Shih Tzu Puppy Potty Training Tips That Work

Potty training a Shih Tzu puppy can be a challenge, especially if you’re new to raising this small dog breed. You cant punish this kind of dog as you would ‘normal’ sized dogs, it just doesn’t work. Perhaps this owes to the Shih Tzu’s personality, but punishing it may result in its shutting down and being less sociable. It could, as has been reported by some owners, simply do the opposite of what you expect it to.

As with any puppy prior to house-training, the new Shih Tzu puppy you bring home will simply pee or poop when it feels like it. You’d better prepare and area in your home as the designated potty area or station, because that’s where your going to bring your pup the moment up sense it preparing to poop or pee. You’re going to have to do a lot of fire-fighting in the beginning, as this puppy tends to do its business every few hours. We can’t always be there watching it forever, so keeping it confined in an area with newspapers is the next best thing.

When you do watch over your pup, you need to look for some signs it’s about to go. The signs include walking in circles, sniffing the floor, whining, crying, and a general anxiousness. So should you spot those signs, quickly bring your pup to the prepared potty area, or bring it outdoors.

It’s also possible to note the times when it does do it’s business and make it a point to bring it outdoors or to the potty station. After a nap and after they eat are two of the usual times when you can expect it to relieve itself. If you can accustom it to being brought out after a nap or after eating, it may soon want to do exactly that. That of course is the goal. So should you see your pup making an effort to hold its pee or poop in until it makes it to the potty area, you want to praise your pup to let it know you want to keep seeing the same thing next time.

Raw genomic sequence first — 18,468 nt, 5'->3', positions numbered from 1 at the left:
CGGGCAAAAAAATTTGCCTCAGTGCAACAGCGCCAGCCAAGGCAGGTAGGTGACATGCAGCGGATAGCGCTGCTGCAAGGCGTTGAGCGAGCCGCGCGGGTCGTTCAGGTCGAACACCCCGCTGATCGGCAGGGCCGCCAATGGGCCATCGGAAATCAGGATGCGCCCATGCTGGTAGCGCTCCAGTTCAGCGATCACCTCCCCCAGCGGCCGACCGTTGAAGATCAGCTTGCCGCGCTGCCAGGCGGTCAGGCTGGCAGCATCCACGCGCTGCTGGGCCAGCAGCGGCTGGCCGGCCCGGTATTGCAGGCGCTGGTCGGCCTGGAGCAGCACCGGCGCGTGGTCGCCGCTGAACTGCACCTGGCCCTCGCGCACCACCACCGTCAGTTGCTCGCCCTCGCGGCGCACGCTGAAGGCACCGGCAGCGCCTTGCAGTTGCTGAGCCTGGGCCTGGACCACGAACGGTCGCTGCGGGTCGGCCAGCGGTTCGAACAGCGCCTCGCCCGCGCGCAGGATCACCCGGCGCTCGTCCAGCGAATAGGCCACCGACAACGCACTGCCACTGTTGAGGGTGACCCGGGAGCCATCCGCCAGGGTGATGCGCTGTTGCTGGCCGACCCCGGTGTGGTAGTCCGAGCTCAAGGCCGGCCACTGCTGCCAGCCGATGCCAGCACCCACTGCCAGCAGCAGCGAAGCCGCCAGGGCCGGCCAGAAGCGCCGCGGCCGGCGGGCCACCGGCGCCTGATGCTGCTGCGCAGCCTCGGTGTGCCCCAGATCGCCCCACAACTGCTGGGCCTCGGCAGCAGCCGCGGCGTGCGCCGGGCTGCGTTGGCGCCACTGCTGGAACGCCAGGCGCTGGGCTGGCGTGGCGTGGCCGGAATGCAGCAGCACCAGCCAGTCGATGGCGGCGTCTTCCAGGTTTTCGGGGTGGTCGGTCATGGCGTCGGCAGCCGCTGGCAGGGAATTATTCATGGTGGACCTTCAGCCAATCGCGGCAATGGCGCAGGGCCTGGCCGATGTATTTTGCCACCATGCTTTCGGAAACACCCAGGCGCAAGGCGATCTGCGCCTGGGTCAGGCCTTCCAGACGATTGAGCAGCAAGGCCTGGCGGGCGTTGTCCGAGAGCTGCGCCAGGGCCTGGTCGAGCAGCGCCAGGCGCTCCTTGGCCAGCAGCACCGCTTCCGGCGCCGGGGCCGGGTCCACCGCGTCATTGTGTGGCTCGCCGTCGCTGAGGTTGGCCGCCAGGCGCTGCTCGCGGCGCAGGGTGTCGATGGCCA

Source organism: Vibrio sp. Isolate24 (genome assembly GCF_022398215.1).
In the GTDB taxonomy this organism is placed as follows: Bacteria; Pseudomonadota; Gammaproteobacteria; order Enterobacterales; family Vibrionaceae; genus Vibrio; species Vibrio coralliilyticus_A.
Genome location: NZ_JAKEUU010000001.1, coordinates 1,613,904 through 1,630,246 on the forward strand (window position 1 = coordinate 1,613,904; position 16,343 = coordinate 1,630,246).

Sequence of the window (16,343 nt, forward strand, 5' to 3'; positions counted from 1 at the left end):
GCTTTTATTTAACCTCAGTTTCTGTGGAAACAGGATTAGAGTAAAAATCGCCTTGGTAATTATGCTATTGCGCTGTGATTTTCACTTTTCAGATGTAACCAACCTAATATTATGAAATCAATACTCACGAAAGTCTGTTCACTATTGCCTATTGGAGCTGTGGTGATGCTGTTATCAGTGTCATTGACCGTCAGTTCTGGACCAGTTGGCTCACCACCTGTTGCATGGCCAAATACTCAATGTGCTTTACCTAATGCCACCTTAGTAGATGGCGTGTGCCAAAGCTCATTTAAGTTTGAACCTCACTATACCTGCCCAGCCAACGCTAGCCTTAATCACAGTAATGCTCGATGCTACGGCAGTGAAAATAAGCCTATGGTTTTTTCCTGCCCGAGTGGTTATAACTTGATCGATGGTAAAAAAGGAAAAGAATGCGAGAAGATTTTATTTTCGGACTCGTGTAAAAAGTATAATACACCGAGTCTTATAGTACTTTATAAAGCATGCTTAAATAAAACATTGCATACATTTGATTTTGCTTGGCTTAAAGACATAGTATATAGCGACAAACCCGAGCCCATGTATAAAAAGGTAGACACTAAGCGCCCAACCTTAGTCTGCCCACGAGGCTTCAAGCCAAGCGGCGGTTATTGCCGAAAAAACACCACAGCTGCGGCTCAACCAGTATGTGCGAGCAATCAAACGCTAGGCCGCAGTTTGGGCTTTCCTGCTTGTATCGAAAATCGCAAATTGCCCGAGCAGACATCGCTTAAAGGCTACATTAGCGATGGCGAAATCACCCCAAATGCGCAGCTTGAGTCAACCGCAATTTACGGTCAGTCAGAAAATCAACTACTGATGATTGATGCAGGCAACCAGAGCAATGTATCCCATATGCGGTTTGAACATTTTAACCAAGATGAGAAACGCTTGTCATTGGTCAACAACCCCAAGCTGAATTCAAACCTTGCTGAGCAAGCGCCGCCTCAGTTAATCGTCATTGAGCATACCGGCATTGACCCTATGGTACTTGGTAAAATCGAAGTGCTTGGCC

It needs to be said again, praise it for the poop effort, otherwise the pup might slide back to his unpredictable ways. Mind you, the Shih Tzu is known for its bratty persona, owing in part to how gorgeous its coat can be; the dogs of this breed will also try to make you do what it wants. A dog like that is known for being difficult to train by punishment, instead it has to want to keep doing what it likes to do, so that means positive reinforcement for when it pees and poops in the right spot.

The moment you see your pup trying to move to the spot where newspapers are, trying to hold it in as long as it can, that’s a good sign. But don’t expect this to happen overnight. Establishing an environment that motivates the pup to relieve itself, and afterwards be praised, is what’s needed.

It’s a mix of pride, joy, and exasperation raising a Shih Tzu puppy. That’s because this breed is know for health problems and a certain bratty persona. Training a Shih Tzu puppy may be challenging since it may shut down when punished.

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